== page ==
Clerkenwell Prison , c.1862
PC William Warren (208N) was perambulating his beat when he saw a man and a woman leant up against the railings at the corner of Nelson Place on the City Road. The pair were arguing and when the man saw the officer he called out to him. He gave his name as John Stourton and claimed the woman had picked his pocket, stealing his purse and half a sovereign. Warren arrested the woman and took her back to the station.
Since a search there revealed nothing PC Warren retracted his steps and searched the areas around the railings. There he found the purse close to where the pair had been standing. It had clearly been dropped by the thief as soon as she’d seen the officer appear.
The woman’s name was Elizabeth Lewis but she was more commonly known as ‘broken-nosed Liz’, and was a notorious thief. A ‘well known nymph of the pave’ as Reynolds’s Newspaper described her, Liz had a string of previous convictions. PC Barker (124N) told the magistrate that she had served six months for stealing a watch in 1859, three years for a similar offence in in May 1860 and had committed two like offences since she’d got out of goal.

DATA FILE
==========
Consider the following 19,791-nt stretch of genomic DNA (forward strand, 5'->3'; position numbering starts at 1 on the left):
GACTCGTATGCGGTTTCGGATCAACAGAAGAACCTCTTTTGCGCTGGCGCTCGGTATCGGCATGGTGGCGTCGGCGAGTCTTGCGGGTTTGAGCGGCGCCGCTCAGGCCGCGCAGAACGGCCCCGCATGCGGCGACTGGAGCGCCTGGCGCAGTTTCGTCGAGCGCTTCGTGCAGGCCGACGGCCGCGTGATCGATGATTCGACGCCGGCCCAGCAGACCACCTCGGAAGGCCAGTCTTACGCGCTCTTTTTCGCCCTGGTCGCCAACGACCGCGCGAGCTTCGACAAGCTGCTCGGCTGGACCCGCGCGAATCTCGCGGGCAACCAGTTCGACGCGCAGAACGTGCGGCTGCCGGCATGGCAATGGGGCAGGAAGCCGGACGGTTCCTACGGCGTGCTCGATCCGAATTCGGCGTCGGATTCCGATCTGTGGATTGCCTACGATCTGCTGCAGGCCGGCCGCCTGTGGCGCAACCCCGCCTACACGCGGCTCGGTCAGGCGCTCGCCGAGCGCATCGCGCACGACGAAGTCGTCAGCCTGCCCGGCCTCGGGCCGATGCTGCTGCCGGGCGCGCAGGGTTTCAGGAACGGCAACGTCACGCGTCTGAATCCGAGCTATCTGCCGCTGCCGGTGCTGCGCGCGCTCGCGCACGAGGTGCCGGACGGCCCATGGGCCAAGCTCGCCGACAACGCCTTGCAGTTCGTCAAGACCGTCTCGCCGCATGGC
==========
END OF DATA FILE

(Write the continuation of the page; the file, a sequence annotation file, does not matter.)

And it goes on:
Whilst the case showed up Liz as an old offender it didn’t too much for Stourton’s reputation either. The court heard that the stonemason, a married man with children, had picked up Liz in the street after she had asked him to buy her a drink. It was a common enough ploy for women soliciting prostitution and having had a drink she told the justice that Stourton then went with her to a nearby house ‘for an immoral purpose’. She denied stealing anything and was trying to undermine her accuser by pointing out his own, less than respectable, character.
It didn’t work in front of Mr Barker who committed her to take her trial at the in due course. She was brought to the Middlesex quarter sessions on the 17 October where the jury convicted her and she was given yet another sentence of penal servitude, this time for seven years. Her previous convictions really counted against her here, as the system punished her severely for not learning her lesson.
In reality of course there was little hope for someone like Liz. At 35, with a history of prostitution and crime and little hope of finding work she was condemned to repeating her actions and lifestyle until poverty, the cold or an angry punter ended her miserable existence.
[from Reynolds’s Newspaper, Sunday, October 9, 1864]